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Road Injury Prevention & Litigation Journal
Copyright © 1997 by TranSafety, Inc.
August 10, 1997
TranSafety, Inc.
(360) 683-6276
Fax: (360) 335-6402

County May Owe Duty to Intoxicated Driver and Deceased Passengers If Edge Dropoff Contributing Cause of Crash
Injury to Child Leaving Ice-Cream Truck Did Not Result from Dangerous Condition or Nuisance Created by California City
Michigan City Immune from Liability When No Admissible Evidence Showed Intersection Was Unsafe
Can Graduated Licensing Lessen Risks for Young Drivers?
Washington State Study Focused on Bicycle-Collision Statistics from 1988-1993
Automotive Engineering Describes Effectiveness of Restraints and Air Bags in Preventing Injuries to Children

Highway Safety Publications Catalog. Articles on Road Engineering, Road Maintenance & Management, and Injury Litigation. Information and consulting for the Automobile and Road User, as well as for law professionals in accident investigations.
TranSafety's free consumer journal for automobile and road users, three subscription journals on road maintenance, engineering, and injury litigation, and highway safety publications catalog. See our free consumer journal for automobile and road users, three subscription journals on road maintenance, engineering, and injury litigation, and a highway safety publications catalog.

Automotive Engineering Describes Effectiveness of Restraints and Air Bags in Preventing Injuries to Children

An article in the March 1997 issue of Automotive Engineering entitled "Crash Injuries to Children" described data from recent studies of injuries sustained by children when child restraint systems (CRSs) or air bags were in use. Results suggested that while CRSs have reduced the number of injuries and fatalities, more research is warranted, particularly research on child safety in air-bag deployment situations.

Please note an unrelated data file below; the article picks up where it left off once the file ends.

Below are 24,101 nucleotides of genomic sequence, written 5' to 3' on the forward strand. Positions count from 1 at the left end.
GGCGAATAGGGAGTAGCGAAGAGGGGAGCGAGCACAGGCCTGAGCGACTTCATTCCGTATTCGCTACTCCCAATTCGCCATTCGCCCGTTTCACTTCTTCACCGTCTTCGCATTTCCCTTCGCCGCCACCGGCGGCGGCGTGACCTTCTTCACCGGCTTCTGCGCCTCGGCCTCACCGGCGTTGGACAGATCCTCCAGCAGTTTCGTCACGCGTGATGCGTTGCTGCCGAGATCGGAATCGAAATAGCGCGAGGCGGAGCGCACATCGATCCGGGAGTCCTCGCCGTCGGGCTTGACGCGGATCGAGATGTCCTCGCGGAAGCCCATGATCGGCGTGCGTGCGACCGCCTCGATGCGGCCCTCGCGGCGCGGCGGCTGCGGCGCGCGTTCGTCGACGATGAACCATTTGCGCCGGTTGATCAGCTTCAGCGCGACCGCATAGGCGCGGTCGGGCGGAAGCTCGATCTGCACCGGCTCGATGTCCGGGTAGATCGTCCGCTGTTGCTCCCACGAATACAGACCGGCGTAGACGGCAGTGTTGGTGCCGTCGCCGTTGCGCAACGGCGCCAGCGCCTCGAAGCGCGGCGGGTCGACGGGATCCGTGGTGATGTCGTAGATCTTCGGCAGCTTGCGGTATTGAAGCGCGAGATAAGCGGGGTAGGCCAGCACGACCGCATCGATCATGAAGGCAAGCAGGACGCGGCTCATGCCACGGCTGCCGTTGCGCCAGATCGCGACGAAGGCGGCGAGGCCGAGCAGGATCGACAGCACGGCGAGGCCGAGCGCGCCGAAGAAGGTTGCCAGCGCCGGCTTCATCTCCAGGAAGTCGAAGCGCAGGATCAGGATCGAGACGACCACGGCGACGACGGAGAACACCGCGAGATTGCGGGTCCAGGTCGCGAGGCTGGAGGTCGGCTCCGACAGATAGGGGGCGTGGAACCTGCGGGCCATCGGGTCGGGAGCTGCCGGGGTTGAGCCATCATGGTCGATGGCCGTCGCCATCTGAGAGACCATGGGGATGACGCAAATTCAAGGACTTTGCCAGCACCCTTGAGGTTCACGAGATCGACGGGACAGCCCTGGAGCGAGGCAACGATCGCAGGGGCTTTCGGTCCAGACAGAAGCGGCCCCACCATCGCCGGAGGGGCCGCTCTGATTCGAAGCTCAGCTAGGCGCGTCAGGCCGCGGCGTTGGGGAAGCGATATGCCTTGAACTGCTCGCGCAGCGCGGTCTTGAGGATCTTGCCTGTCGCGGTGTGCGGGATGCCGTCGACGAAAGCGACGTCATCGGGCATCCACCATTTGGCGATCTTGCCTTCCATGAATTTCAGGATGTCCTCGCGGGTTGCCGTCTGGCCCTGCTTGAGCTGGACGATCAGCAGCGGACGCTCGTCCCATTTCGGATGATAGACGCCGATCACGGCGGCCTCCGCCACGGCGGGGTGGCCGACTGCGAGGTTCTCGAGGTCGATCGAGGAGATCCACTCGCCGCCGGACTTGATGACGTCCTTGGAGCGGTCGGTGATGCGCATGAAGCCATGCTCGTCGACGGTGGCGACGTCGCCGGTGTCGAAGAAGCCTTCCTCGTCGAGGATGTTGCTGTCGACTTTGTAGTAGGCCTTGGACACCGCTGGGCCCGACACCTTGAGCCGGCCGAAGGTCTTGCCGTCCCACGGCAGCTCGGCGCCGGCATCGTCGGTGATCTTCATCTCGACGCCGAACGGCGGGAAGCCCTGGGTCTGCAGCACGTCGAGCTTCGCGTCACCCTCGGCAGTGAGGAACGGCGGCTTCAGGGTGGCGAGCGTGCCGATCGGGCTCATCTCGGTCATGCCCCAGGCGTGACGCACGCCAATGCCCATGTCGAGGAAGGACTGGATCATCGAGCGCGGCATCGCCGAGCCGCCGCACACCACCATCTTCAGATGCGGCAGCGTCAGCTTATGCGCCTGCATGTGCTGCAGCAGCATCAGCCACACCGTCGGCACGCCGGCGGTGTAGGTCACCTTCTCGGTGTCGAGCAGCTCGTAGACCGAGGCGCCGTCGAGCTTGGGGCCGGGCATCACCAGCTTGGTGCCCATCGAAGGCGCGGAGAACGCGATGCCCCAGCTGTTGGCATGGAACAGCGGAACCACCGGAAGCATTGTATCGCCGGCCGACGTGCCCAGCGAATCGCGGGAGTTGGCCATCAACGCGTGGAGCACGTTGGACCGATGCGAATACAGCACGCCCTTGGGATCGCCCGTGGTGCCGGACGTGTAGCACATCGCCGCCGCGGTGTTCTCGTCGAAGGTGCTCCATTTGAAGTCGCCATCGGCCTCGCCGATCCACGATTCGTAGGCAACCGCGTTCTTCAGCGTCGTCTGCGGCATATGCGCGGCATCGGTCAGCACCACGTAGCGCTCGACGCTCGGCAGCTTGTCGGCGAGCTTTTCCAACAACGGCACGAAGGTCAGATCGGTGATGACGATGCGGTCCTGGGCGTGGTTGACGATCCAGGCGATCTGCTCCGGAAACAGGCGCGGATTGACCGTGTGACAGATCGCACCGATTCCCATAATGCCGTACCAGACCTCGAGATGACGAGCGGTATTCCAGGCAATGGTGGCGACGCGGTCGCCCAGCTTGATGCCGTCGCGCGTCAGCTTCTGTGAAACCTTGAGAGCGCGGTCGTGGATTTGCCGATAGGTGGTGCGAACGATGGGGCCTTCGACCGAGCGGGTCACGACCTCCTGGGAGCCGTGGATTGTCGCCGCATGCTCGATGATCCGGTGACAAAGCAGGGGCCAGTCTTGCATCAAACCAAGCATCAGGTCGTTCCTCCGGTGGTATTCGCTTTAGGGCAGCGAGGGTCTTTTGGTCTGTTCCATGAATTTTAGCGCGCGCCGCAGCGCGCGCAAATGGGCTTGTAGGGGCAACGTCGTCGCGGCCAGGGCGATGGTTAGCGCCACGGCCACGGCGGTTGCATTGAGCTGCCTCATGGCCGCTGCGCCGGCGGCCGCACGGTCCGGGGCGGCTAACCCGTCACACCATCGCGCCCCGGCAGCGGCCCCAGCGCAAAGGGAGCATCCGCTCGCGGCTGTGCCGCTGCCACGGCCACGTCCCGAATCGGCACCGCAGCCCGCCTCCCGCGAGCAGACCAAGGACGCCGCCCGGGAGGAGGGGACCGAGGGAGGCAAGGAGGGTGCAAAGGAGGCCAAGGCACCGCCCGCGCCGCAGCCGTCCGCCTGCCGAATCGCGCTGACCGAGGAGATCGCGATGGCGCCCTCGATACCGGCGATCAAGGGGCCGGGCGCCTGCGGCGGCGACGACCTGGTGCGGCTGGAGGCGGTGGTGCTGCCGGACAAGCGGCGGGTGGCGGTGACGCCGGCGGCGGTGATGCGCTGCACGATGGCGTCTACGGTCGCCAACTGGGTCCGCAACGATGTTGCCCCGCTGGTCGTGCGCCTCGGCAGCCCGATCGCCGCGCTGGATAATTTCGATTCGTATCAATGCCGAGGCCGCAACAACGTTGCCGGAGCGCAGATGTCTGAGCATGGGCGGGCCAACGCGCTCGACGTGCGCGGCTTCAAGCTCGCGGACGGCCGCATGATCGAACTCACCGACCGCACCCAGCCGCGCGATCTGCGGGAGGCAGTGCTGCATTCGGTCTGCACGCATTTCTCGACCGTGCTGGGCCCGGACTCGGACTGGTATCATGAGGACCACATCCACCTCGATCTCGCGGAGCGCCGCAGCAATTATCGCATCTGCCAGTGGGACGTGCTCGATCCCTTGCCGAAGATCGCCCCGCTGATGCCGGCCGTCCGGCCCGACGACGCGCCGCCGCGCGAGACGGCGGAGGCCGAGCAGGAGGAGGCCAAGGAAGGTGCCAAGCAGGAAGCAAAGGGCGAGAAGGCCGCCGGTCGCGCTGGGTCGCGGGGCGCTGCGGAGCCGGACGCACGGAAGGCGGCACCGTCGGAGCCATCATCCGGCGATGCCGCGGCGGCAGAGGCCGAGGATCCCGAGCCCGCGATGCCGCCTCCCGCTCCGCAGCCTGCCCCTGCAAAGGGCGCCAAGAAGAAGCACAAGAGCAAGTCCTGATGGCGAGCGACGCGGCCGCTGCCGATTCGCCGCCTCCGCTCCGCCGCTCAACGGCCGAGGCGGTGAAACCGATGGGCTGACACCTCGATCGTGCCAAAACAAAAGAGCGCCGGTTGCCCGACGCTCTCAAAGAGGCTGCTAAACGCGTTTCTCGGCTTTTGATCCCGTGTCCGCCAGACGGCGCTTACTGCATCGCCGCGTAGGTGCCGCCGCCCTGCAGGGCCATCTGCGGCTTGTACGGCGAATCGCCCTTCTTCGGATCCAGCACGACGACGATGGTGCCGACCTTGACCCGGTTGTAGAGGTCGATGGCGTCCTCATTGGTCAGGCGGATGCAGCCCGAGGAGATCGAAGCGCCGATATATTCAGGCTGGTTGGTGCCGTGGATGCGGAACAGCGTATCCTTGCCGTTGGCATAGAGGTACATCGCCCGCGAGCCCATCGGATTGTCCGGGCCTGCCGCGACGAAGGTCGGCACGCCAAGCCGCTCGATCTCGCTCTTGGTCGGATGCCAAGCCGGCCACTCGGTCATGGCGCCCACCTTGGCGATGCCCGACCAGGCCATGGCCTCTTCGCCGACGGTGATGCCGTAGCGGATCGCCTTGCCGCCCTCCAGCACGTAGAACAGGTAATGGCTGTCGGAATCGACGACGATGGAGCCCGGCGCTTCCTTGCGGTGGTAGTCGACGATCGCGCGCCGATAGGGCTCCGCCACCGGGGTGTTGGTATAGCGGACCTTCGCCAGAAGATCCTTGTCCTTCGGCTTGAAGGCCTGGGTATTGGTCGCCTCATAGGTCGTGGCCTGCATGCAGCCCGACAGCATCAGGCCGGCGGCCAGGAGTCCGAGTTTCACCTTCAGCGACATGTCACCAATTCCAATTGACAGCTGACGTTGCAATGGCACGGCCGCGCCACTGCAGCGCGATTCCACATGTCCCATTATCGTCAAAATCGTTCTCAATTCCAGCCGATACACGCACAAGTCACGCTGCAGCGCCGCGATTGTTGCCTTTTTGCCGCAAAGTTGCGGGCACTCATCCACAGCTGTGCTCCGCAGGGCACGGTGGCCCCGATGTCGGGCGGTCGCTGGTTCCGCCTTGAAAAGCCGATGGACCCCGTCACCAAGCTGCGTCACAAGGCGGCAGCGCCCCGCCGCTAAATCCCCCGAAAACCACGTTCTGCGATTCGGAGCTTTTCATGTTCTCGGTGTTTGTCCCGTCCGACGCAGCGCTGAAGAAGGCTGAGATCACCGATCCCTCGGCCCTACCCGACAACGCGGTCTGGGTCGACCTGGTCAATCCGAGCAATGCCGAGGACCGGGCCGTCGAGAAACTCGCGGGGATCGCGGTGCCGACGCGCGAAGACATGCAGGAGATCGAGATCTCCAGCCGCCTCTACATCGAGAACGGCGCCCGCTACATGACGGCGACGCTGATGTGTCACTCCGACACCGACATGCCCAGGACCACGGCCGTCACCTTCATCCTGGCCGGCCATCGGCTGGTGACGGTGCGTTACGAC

A recent study analyzed data on 4,600 children from birth through age 12 who were involved in automobile crashes reported to the New York Department of Motor Vehicles (DMV). The data came from western New York State during 1991 and 1992. Of these children, 3,224 were not injured, and 1,376 sustained a total of 2,318 injuries.

Fourteen percent of the 4,600 crash-involved children were not restrained, 37 percent were restrained with lap belts, 18 percent were restrained with three-point belts, and 31 percent were in child restraints. The CRSs studied included toddler harness restraints, toddler booster-shield restraints, toddler booster-adult belt restraints, and rear-facing infant restraints. Of the 250 CRS injury cases, 29 involved either misuse or failure of the equipment. The majority of vehicles involved were 1980-1989 models.


Of the six possible seating positions for children in a vehicle (involving restrained or unrestrained occupants and excluding air bags), results showed that the risk of injury was highest when a child was in the right-front position. Older children (ages 6 to 12) accounted for slightly less (45 percent) than half the child occupants and sustained slightly more (58 percent) than half the injuries. Children ages 3 and 10 were also subject to "a noticeable increase in the percentage of injury cases." Whether a child was restrained or unrestrained, the face was the most common injury area, followed by the head.